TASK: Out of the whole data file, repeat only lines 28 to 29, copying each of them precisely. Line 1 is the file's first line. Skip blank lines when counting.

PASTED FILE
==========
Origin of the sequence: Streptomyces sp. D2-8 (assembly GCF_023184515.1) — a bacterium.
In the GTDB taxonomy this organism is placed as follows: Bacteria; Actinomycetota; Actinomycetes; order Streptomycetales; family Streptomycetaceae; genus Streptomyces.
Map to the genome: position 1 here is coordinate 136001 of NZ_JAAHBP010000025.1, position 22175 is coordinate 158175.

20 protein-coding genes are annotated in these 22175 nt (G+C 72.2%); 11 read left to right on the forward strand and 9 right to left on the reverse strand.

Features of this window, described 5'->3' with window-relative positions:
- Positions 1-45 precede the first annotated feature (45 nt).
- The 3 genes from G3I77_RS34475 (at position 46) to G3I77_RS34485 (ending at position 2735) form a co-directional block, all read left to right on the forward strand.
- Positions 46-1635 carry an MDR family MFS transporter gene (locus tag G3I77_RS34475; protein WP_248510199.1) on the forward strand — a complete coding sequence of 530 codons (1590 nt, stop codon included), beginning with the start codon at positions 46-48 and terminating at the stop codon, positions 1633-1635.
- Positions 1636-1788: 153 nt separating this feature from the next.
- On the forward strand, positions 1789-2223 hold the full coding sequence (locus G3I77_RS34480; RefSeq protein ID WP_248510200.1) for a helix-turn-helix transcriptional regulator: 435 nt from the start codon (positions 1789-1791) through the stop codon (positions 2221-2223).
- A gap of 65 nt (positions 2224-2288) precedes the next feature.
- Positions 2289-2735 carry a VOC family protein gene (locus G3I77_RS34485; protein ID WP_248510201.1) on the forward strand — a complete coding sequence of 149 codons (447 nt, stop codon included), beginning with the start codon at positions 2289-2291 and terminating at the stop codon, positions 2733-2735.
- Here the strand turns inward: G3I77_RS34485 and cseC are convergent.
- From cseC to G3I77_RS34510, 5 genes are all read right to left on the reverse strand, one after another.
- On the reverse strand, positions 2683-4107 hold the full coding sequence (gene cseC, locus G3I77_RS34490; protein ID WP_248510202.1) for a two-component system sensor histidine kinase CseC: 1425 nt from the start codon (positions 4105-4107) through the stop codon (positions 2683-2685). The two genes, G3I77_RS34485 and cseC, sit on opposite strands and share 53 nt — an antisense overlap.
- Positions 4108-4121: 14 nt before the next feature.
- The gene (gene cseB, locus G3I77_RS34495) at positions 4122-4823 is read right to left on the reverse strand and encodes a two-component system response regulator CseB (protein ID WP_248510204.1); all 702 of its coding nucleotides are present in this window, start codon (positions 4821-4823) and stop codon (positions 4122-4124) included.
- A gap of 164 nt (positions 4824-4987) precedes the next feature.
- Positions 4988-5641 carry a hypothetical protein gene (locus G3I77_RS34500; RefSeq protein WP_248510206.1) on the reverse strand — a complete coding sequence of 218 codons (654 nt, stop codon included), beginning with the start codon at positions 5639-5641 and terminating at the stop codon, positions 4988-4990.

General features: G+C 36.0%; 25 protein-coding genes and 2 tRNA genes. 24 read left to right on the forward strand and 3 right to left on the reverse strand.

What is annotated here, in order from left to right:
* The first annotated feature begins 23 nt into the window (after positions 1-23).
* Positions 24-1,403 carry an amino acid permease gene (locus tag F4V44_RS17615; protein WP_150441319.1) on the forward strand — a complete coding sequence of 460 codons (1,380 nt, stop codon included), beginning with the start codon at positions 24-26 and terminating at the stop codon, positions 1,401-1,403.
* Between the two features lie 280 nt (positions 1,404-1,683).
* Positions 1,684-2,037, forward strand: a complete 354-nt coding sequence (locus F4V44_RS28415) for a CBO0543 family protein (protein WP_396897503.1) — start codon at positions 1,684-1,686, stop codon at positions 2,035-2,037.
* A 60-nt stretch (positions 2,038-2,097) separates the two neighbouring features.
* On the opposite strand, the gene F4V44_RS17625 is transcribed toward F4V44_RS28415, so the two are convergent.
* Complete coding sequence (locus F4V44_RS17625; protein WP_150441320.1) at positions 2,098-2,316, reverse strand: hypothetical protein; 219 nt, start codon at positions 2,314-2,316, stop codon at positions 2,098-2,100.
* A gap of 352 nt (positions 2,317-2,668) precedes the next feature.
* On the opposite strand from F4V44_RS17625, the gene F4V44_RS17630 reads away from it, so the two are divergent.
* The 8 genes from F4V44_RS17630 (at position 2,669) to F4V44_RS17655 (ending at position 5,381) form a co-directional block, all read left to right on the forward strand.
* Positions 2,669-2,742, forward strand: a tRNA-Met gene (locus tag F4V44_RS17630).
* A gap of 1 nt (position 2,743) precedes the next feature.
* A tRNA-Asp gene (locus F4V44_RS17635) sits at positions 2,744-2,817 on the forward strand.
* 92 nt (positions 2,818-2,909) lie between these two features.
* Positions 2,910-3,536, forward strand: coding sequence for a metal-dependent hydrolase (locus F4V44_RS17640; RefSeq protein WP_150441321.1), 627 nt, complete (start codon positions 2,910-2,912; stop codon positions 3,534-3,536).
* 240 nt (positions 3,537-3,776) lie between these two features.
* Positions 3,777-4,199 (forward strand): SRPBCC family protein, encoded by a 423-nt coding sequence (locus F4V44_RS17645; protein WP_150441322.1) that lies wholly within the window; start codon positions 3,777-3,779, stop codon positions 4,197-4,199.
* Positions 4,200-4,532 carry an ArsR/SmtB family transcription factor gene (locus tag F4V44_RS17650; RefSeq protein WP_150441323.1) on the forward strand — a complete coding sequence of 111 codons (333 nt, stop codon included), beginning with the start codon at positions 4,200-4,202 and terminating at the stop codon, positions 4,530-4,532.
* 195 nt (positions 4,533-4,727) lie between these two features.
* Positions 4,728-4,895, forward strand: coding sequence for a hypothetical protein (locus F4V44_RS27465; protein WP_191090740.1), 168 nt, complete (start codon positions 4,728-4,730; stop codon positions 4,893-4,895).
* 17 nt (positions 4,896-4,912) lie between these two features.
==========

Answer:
* Complete coding sequence (locus F4V44_RS17625; protein WP_150441320.1) at positions 2,098-2,316, reverse strand: hypothetical protein; 219 nt, start codon at positions 2,314-2,316, stop codon at positions 2,098-2,100.
* A gap of 352 nt (positions 2,317-2,668) precedes the next feature.